Refinement Database

Database on Refinement of Housing, Husbandry, Care, and Use of Animals in Research

This database, created in 2000, is updated every three months with newly published scientific articles, books, and other publications related to improving or safeguarding the welfare of animals used in research.

Links to the full text for publications that appear in open access journals or are published on the AWI website are provided under the abstract.

Tips for using the database:

  • This landing page displays all of the publications in the database.
  • Use the drop-down menus to filter these publications by Animal Type and/or Topic.
  • Clicking on a parent category (e.g., Rodent) will include publications relating to all the items in that category (e.g., Chinchilla, Gerbil, Guinea pig, etc.).
  • You may also add a keyword to further narrow your search.
  • Please note that at this time, only publications dated 2010 or later (with some exceptions) can be filtered by Animal Type and Topic. Most publications older than 2010 can only be searched by keyword. 

This 30-chapter volume informs students and professionals about the behavioral biology of animals commonly housed in laboratory and other captive settings. Each species evolved under specific environmental conditions, resulting in unique behavioral patterns, many of...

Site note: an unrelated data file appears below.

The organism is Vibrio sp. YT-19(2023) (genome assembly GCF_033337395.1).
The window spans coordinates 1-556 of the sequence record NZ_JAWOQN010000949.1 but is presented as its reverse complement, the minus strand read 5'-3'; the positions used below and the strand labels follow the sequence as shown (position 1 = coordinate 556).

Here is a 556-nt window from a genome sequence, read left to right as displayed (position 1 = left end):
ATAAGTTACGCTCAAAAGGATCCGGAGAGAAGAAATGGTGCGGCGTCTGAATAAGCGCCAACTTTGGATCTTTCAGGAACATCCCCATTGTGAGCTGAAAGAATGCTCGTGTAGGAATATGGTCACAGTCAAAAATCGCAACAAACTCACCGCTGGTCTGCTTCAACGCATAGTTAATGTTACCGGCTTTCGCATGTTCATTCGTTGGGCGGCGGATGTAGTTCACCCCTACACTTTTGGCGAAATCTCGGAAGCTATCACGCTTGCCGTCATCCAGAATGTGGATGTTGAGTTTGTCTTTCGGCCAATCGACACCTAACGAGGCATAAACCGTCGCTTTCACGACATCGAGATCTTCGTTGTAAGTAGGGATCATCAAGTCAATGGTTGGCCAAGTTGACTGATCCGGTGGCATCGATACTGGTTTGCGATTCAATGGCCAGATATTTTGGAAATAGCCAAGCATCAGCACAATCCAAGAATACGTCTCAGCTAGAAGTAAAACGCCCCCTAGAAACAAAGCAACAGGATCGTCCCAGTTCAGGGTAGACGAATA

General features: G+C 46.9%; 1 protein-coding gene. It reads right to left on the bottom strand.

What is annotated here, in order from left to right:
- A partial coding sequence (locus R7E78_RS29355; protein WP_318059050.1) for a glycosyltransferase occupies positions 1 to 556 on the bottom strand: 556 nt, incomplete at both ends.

The concept of the 3Rs (Refinement, Reduction and Replacement) has been used as a framework for improving the welfare of laboratory animals for the last half century. By establishing an animal-centric view on housing and...

Thyroid hormones are essential for metabolism, energy homeostasis and reproduction. Hormones can be measured in various biological source materials: blood, feces, urine, saliva and others. The aim of our study was to verify usefulness of...

While non-human primate studies have long been conducted in laboratories, and more recently at zoological parks, sanctuaries are increasingly considered a viable setting for research. Accredited sanctuaries in non-range countries house thousands of primates formerly...

This is the 5th volume of selected discussions that took place on the electronic Laboratory Animal Refinement & Enrichment Forum between February 2016 and December 2019. The forum was created in October 2002; it allows...